Drones

AI-powered drones will ensure birds steer clear of airports

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Most airports are working to keep drones away, but a new AI-powered breed could help to improve safety by steering birds clear of airspace.

While rare, birds can pose a serious problem to aircraft from broken windshields to engine failures.

That’s not to say bird strikes themselves are uncommon. Between 1990-2015, there were 160,894 bird strikes on US aircraft. Each year, bird strikes cost US airlines an estimated $1.2 billion.

Only .025% (40) of those strikes resulted in an accident. While the danger to human life is low, few of the aforementioned birds will have survived their impromptu meeting with a jet plane.

The engineers behind the project were inspired by the 2009 US Airways Flight 1549 incident which became known as the ‘Miracle on the Hudson’ and received a multi-award winning film adaptation named after Captain Sully.

Shortly after take-off from LaGuardia Airport, the plane struck a flock of geese and lost all engine power. The skilled pilots were able to perform a safe water landing on the Hudson River with zero casualties.

Soon-Jo Chung, Team Leader on the drone project, said:

“The passengers on Flight 1549 were only saved because the pilots were so skilled.

It made me think that next time might not have such a happy ending, so I started looking into ways to protect airspace from birds by leveraging my research areas in autonomy and robotics.”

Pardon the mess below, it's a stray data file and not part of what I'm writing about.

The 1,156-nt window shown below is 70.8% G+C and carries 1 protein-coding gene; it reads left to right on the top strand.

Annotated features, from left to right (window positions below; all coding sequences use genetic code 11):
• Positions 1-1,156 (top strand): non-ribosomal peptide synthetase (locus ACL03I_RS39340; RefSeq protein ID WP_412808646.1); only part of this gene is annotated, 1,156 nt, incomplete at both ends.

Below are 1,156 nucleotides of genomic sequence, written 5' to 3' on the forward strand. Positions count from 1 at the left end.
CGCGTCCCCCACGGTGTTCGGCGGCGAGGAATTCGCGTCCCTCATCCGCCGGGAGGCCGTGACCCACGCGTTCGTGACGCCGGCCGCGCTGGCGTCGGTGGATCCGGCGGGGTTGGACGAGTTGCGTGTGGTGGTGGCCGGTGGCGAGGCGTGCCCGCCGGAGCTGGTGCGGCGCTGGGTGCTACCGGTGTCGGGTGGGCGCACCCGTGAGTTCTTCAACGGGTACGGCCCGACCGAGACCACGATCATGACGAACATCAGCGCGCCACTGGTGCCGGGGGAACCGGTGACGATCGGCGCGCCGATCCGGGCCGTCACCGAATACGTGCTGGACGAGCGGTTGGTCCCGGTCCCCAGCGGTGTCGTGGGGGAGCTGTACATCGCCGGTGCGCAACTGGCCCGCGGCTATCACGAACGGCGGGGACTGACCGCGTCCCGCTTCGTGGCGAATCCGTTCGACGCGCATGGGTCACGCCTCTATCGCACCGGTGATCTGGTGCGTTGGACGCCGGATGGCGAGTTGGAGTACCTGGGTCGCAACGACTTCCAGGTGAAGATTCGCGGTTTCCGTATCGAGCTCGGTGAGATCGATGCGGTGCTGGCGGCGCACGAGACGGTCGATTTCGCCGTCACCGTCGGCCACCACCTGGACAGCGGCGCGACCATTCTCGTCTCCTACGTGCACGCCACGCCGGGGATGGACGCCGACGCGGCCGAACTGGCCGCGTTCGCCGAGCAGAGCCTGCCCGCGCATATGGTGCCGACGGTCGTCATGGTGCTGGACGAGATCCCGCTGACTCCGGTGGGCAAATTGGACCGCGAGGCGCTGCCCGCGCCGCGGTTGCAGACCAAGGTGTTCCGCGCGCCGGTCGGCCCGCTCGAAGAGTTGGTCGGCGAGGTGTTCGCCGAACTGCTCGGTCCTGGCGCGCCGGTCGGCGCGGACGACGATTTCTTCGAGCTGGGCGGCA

Using drones to herd birds away can be dangerous. Approach incorrectly and the birds could be spooked into scattering in an uncontrolled manner that could pose an even greater danger.

Birds often respond to changes by others near them for a coordinated response. By positioning the drone as a potential danger rather than imminent, the birds along the edge of a flock can be encouraged to make course changes which affect those further into the flock.

Credit: Soon-Jo Chung/Caltech

Rushing in with a drone will cause the birds to panic and act individually.

Chung and his team built an algorithm with this in mind. When testing on a flock of birds near a field in Korea, the researchers found a single drone could keep a flock of dozens of birds out of a designated airspace.

The current limitation is that it can only control one flock of birds at a time. Chung and his team are exploring how the project can be scaled up.

Most drones today are used for entertainment or military purposes. In recent months, we’ve seen a deeper exploration of how they could offer tangible benefits for things such as emergency response.

Today, we’ve seen another example of a benefit drones could bring to society.

The full paper titled ‘Robotic Herding of a Flock of Birds Using an Unmanned Aerial Vehicle’ can be found here.

What are your thoughts on the use of drones to keep birds away from airports? Let us know in the comments.

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